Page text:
Product managers can move the wheel forward by reinventing it
I’m currently on a tour through the northeast of the US, visiting product managers and innovators. On my way, I stopped in Minneapolis and found an incredible innovation case study at Deluxe Corporation.
You’ll hear from Chris Clausen, Executive Director, how this company that is more than a century old is avoiding being disrupted by embracing innovation. He’ll share:
- why they had to innovate,
- how they discovered the new product and market opportunity,
- how they decided what to build and what to buy to make the product a reality,
- that the innovation was viewed by many in the organization as cannibalizing their main business, much in the same way as Kodak viewed work on digital cameras as cannibalizing their core business, and
- how they used customer testimonies to sell the innovation internally.
It’s a fabulous story with many lessons. The written summary of our discussion is at www.TheEverydayInnovator.com / 194.
Also, I want to tell you about the fastest growing conference for software product management. It is coming up very soon, Oct 2-3, 2018 and you still have time to register. It’s called INDUSTRY and they have several product experts, many you will know from listening to this podcast, lined up to share their experience. Everyday Innovators can register for the conference for 30% off. Just use the code EverydayInnovator when you register. Find all the details at www.INDUSTRYconference.com.
Summary of some concepts discussed for product managers
[5:00] What is Deluxe’s core product and how have you innovated it?
Our Deluxe checks is the answer to the changing face of payments in the United States. Technology has made it much easier to make a payment today than it was 20 years ago on the consumer side. On the business side, checks are still a cornerstone of how payments are made. We saw an opportunity to create an eCheck that would make it easier for businesses to send and receive payments.
[7:16] What was happening in the marketplace that led to you to solve this problem?
We saw what happened on the consumer side, with new payment methods overtaking checks. We wanted to be ahead of the curve on the business payment side. We were looking for the right combination of features to fit our customers’ needs while being innovative and allowing them to utilize technology. We did a lot of research about why business owners were continuing to write checks and found 10 criteria that were driving it. We realized that whatever we created would need to meet all of those requirements.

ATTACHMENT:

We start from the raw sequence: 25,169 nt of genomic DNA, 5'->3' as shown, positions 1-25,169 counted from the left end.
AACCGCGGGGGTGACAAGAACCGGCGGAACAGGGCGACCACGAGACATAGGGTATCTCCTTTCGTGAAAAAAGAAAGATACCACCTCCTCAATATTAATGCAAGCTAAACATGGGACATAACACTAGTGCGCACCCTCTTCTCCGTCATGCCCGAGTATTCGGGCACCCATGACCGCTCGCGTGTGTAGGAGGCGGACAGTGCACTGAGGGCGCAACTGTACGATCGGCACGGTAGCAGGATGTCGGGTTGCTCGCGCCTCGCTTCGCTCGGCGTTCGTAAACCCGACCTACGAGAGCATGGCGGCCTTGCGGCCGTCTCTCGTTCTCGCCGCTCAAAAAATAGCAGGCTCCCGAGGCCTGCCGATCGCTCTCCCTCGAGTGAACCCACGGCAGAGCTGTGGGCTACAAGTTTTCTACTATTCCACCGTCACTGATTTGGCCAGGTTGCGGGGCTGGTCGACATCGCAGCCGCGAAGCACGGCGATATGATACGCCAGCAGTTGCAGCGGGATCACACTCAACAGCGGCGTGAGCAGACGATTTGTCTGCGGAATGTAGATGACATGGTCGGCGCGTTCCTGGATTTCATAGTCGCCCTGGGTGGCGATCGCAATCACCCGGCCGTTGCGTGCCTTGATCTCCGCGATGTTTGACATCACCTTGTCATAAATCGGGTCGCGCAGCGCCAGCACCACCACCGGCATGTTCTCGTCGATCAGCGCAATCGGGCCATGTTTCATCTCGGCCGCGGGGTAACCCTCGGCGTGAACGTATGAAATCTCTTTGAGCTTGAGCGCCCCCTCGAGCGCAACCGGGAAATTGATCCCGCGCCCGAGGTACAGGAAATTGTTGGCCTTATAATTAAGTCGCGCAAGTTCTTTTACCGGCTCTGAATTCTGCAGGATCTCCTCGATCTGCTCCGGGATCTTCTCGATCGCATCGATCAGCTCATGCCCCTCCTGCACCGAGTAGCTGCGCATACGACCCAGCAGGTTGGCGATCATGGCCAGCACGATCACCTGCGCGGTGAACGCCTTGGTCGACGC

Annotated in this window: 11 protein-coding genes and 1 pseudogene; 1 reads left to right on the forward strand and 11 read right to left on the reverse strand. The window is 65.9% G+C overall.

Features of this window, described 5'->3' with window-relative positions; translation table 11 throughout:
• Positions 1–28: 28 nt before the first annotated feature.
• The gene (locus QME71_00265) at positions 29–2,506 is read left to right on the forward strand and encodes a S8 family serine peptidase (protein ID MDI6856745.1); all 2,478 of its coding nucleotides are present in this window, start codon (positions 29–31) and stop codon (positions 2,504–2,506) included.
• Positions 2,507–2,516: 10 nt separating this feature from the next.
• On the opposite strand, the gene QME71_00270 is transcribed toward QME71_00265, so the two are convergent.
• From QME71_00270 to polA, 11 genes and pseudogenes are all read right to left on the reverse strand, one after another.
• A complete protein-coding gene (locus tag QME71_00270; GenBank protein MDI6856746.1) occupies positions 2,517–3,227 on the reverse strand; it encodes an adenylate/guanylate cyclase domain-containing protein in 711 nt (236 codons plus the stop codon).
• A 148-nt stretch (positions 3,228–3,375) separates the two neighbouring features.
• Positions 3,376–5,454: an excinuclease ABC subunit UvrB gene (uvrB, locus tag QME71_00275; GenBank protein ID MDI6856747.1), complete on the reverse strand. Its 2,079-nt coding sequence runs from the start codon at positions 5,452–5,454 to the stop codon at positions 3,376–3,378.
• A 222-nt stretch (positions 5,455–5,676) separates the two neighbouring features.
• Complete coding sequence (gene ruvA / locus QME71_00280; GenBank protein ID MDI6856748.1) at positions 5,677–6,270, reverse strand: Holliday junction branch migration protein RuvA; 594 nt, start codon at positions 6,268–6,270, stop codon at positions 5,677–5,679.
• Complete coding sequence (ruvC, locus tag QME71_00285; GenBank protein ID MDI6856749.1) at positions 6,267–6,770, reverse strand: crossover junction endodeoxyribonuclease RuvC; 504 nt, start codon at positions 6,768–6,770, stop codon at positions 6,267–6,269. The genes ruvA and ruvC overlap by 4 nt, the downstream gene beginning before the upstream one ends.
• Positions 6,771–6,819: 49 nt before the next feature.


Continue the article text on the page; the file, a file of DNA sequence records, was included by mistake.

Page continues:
[11:17] What were your strategies for gathering customer requirements?
We started with quantitative research with large numbers of customers to zero in on some of the key elements of their behavior. We surveyed existing customers and non-customers. We also saw this as an opportunity to grow our market by finding out what the demand was among our prospective customers. We then did in-depth interviews with business owners. Those interviews helped solidify our requirements and put our strategy in place. We did phone interviews and hired a third party to facilitate panel sessions with 5-6 businesses. We are still getting asked to present that research at conferences because very few organizations in the financial services space are doing it.
[19:30] How did you innovate without disrupting your own industry?
We heard from our customers that they did not want to redesign their payment processes. It’s not a priority for them and not something they spent a lot of time worrying about. One of the rules we tried to follow was to innovate without change. We kept the changes minimal enough that they were palatable. The solutions we provide are minimal enough to move a business forward without changing any of their existing processes. We were able to transform our existing business and use the new technology to grow into new markets.
[23:40] How did you sell this approach internally?
We piloted the solution in one of our distribution channels and our executive team bought into it pretty early on. There were a lot of questions from our employees about whether this was the right strategy for us and whether we were trying to put people out of jobs. The acceptance by the customer base made it easier to sell it internally. We brought the customer stories and endorsements forward to help transform our culture. The early adopters are important to prove the concept to other customers and to employees. We are three years into this process and everyone in the company is largely on board and willing to talk about how we can innovate even more moving forward.
[28:12] How was the eCheck product developed?
We realized that there’s some specific expertise needed to bring a digital product to market. At the time, Deluxe was not a nimble development shop, but I was keeping an eye on some of the startups who were doing this well. We partnered with a small company in Grand Rapids, Michigan that had a solution in the market but was still in its infancy. We made the case to acquire them and had people from the acquisition join our existing product team. This created a really dynamic team with a lot of different perspectives.
“Innovation without change.” -Chris’ guiding principle for serving his customers
Thank you for being an Everyday Innovator and learning with me from the successes and failures of product innovators, managers, and developers. If you enjoyed the discussion, help out a fellow product manager by sharing it on your favorite social network.